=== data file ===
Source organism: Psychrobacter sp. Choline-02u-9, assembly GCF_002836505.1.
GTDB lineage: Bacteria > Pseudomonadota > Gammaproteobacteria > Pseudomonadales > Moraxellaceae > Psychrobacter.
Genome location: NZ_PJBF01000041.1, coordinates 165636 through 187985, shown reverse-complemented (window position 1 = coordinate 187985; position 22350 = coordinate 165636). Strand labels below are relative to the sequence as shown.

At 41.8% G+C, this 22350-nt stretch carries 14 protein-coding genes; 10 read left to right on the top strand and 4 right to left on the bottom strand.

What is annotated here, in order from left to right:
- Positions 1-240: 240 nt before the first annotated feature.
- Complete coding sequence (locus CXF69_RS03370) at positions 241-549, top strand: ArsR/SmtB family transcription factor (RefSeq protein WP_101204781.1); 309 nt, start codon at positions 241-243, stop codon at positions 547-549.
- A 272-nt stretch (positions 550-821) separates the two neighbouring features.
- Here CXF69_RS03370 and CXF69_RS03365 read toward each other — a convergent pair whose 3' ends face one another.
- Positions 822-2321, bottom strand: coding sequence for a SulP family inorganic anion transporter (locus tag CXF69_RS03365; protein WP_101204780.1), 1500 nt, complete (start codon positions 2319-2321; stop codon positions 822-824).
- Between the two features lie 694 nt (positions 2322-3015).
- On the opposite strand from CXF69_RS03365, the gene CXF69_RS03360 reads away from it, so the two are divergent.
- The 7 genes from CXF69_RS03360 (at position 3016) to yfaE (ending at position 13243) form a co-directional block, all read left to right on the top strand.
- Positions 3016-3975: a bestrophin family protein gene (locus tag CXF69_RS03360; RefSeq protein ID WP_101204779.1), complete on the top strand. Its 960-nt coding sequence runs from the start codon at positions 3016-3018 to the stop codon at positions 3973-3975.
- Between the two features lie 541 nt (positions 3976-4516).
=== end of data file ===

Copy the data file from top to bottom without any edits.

Source organism: Psychrobacter sp. Choline-02u-9, assembly GCF_002836505.1.
GTDB lineage: Bacteria > Pseudomonadota > Gammaproteobacteria > Pseudomonadales > Moraxellaceae > Psychrobacter.
Genome location: NZ_PJBF01000041.1, coordinates 165636 through 187985, shown reverse-complemented (window position 1 = coordinate 187985; position 22350 = coordinate 165636). Strand labels below are relative to the sequence as shown.

At 41.8% G+C, this 22350-nt stretch carries 14 protein-coding genes; 10 read left to right on the top strand and 4 right to left on the bottom strand.

What is annotated here, in order from left to right:
- Positions 1-240: 240 nt before the first annotated feature.
- Complete coding sequence (locus CXF69_RS03370) at positions 241-549, top strand: ArsR/SmtB family transcription factor (RefSeq protein WP_101204781.1); 309 nt, start codon at positions 241-243, stop codon at positions 547-549.
- A 272-nt stretch (positions 550-821) separates the two neighbouring features.
- Here CXF69_RS03370 and CXF69_RS03365 read toward each other — a convergent pair whose 3' ends face one another.
- Positions 822-2321, bottom strand: coding sequence for a SulP family inorganic anion transporter (locus tag CXF69_RS03365; protein WP_101204780.1), 1500 nt, complete (start codon positions 2319-2321; stop codon positions 822-824).
- Between the two features lie 694 nt (positions 2322-3015).
- On the opposite strand from CXF69_RS03365, the gene CXF69_RS03360 reads away from it, so the two are divergent.
- The 7 genes from CXF69_RS03360 (at position 3016) to yfaE (ending at position 13243) form a co-directional block, all read left to right on the top strand.
- Positions 3016-3975: a bestrophin family protein gene (locus tag CXF69_RS03360; RefSeq protein ID WP_101204779.1), complete on the top strand. Its 960-nt coding sequence runs from the start codon at positions 3016-3018 to the stop codon at positions 3973-3975.
- Between the two features lie 541 nt (positions 3976-4516).